The attempt at immanentizing the meaning of existence is fundamentally an attempt at bringing our knowledge of transcendence into a firmer grip than the cognitio fidei, the cognition of faith, will afford; and Gnostic experiences offer this firmer grip in so far as they are an expansion of the soul to the point where God is drawn into the existence of man. This expansion will engage the various human faculties; and, hence, it is possible to distinguish a range of Gnostic varieties according to the faculty which predominates in the operation of getting this grip on God. Gnosis may be primarily intellectual and assume the form of speculative penetration of the mystery of creation and existence, as, for instance, in the contemplative gnosis of Hegel or Schelling. Or it may be primarily emotional and assume the form of an indwelling of divine substance in the human soul, as, for instance, in paracletic sectarian leaders. Or it may be primarily volitional and assume the form of activist redemption of man and society, as in the instance of revolutionary activists like Comte, Marx, or Hitler. These Gnostic experiences, in the amplitude of their variety, are the core of the redivinization of society, for the men who fall into these experiences divinize themselves by substituting more massive modes of participation in divinity for faith in the Christian sense.
Even the little bit about Gnosticism that you’ve discussed—the way you’ve summarized it so clearly—emboldens me to try Voegelin again. I’ve dug up my (unread) copy of The New Science of Politics and I’m starting. I’ve started before and failed; that Voegelin quote you cite was once a dense mass of inscrutability to me, I kept stumbling over “immanentization” and “divinization” and “transcendence”, but I’m starting to be able to make sense of it.
On that page in my copy of NSP, there is a marginal note written by me many years ago:
Definition of gnosticism on this page is the best, in that it is sufficiently cogent to be used in ordinary discourse. My earlier view, that gnosticism is too complicated a concept for ordinary use, is wrong.
However, G., this does not mean that NSP is easy. it can be frustrating book. The way to read it is to get what you can out of it, and not break your head on the more obscure parts. However, it is one of the most important books I’ve read. Its key concepts, which are entirely original, such as his treatment of representation, such as his treatment of gnosticism, became central to my understanding ever since. Without this book, the perspective of VFR would not exist or would be significantly diminished.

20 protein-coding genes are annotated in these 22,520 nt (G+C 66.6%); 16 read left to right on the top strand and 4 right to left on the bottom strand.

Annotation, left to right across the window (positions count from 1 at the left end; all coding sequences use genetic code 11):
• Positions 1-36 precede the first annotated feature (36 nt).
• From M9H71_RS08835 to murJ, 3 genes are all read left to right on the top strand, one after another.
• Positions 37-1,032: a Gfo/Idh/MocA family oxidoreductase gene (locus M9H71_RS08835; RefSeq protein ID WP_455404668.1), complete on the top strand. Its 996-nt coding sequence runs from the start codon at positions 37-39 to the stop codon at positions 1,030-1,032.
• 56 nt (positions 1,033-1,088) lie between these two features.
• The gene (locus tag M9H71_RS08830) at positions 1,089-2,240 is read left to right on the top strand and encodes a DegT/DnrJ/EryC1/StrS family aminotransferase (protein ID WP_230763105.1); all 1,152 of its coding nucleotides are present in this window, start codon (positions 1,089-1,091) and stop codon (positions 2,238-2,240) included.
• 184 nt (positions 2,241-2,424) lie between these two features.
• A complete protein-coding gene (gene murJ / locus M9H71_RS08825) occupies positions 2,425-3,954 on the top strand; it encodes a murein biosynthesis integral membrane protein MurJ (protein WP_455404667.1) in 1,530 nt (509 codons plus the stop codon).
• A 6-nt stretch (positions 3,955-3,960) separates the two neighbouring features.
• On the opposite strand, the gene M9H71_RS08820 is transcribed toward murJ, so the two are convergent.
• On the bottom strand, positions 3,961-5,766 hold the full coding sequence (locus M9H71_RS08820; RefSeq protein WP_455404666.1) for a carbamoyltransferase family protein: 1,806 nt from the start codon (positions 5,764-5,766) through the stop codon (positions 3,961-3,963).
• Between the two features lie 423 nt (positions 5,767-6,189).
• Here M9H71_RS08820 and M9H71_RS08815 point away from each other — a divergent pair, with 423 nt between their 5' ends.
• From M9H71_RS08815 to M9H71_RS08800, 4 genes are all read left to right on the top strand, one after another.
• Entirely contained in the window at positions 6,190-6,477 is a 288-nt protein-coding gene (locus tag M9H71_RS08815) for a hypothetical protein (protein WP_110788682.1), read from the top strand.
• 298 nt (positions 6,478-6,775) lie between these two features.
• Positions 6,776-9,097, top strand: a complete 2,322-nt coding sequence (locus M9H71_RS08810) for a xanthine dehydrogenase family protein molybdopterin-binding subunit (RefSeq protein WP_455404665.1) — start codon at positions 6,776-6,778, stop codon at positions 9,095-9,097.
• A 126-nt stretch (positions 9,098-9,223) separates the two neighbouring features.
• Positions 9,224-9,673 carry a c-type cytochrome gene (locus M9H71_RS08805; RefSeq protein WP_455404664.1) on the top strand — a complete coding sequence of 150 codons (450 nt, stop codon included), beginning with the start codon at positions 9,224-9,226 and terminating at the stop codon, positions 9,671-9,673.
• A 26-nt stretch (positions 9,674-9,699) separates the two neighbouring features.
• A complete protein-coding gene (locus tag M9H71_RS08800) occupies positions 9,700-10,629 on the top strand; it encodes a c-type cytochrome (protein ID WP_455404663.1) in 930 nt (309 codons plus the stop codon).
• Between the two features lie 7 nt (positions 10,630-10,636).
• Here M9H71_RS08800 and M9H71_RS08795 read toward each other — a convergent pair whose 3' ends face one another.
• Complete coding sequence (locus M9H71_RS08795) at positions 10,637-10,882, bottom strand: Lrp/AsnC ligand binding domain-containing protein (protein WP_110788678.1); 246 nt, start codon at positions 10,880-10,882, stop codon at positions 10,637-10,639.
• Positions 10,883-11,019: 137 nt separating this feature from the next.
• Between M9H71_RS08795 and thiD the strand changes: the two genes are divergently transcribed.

Description of types of gnostic experience: (1) Knowledge of mystery of existence; (2) Experience of in-dwelling God. (3) Activist redemption of society. What all these have in common is expansion of soul so as to include God within man.
Roger D. writes:
I can’t believe the Rand thread is still continuing, but I did want to say something about the comment by Gintas.
Posted by Lawrence Auster at April 20, 2009 03:27 PM | Send
Yes, Rothbard was an Objectivist personally acquainted with Ayn Rand, and I was not. Rothbard reports that there was an oppressively authoritarian atmosphere in her circle. Fair enough. Perhaps there was.
But if the authoritarianism Rand exercised over the first orbit (her immediate Objectivist acquaintances) did not carry over to the second orbit (Objectivist acquaintances of Rand’s Objectivist acquaintances, which I was), then it seems difficult to argue that authoritarianism was inherent in the doctrine itself and the movement itself.
We must distinguish, mustn’t we, between two types esoteric/exoteric movements? In the 1930s, communists presented themselves to the world as “democrats in a hurry.” But everyone who became a member of the Communist Party was subject to intense discipline exercised from Moscow. The exoteric image was simply sucker bait. Very different was the situation in which personal friends of Ayn Rand were subjected to intense discipline (assuming that is true) but the next generation of important young Objectivists scholars (to which David Kelley and I belonged) experienced no such authoritarianism. And that remained true even after David became an acquaintance of Rand. Under the circumstances, it would seem, such authoritarianism as existed was more psychological than philosophical.
Not to drag this out, but on the issue of music: Under Ayn Rand’s oversight, her acolyte Allan Blumenthal gave a series of lectures on Western “classical” music in the early 1970s, and he made it very clear that—although Rachmaninoff was admirable—Mozart was divine.